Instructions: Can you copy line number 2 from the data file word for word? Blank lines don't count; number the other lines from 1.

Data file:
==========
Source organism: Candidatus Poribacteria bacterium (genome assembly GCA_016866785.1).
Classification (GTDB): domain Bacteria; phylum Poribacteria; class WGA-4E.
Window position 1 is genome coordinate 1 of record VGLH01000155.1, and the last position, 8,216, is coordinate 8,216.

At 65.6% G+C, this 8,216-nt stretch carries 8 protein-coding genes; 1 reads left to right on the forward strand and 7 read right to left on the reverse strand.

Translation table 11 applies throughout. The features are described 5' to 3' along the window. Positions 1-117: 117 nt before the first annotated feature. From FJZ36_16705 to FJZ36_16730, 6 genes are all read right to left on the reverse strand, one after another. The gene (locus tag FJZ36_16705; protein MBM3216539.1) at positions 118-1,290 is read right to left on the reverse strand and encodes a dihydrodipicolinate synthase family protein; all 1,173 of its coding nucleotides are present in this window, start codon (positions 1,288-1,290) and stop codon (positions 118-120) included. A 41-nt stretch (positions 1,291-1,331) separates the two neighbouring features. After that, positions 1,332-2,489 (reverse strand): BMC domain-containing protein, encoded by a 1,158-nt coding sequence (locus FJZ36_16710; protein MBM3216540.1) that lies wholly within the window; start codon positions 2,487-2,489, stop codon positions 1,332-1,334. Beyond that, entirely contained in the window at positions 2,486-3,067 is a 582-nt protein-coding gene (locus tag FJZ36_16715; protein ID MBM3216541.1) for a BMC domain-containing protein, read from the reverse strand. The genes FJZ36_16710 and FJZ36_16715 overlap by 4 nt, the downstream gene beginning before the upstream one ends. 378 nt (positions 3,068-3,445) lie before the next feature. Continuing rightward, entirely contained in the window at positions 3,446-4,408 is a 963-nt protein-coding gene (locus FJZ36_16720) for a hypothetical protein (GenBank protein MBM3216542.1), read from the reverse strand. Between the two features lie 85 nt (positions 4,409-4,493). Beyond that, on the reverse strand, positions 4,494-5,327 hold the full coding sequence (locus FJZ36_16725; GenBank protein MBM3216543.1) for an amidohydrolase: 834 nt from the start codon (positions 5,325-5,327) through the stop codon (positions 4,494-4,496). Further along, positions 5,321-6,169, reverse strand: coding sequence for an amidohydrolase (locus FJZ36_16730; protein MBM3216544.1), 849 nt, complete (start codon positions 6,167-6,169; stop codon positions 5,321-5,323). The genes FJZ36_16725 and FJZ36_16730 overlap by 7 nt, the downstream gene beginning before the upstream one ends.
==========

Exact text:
Classification (GTDB): domain Bacteria; phylum Poribacteria; class WGA-4E.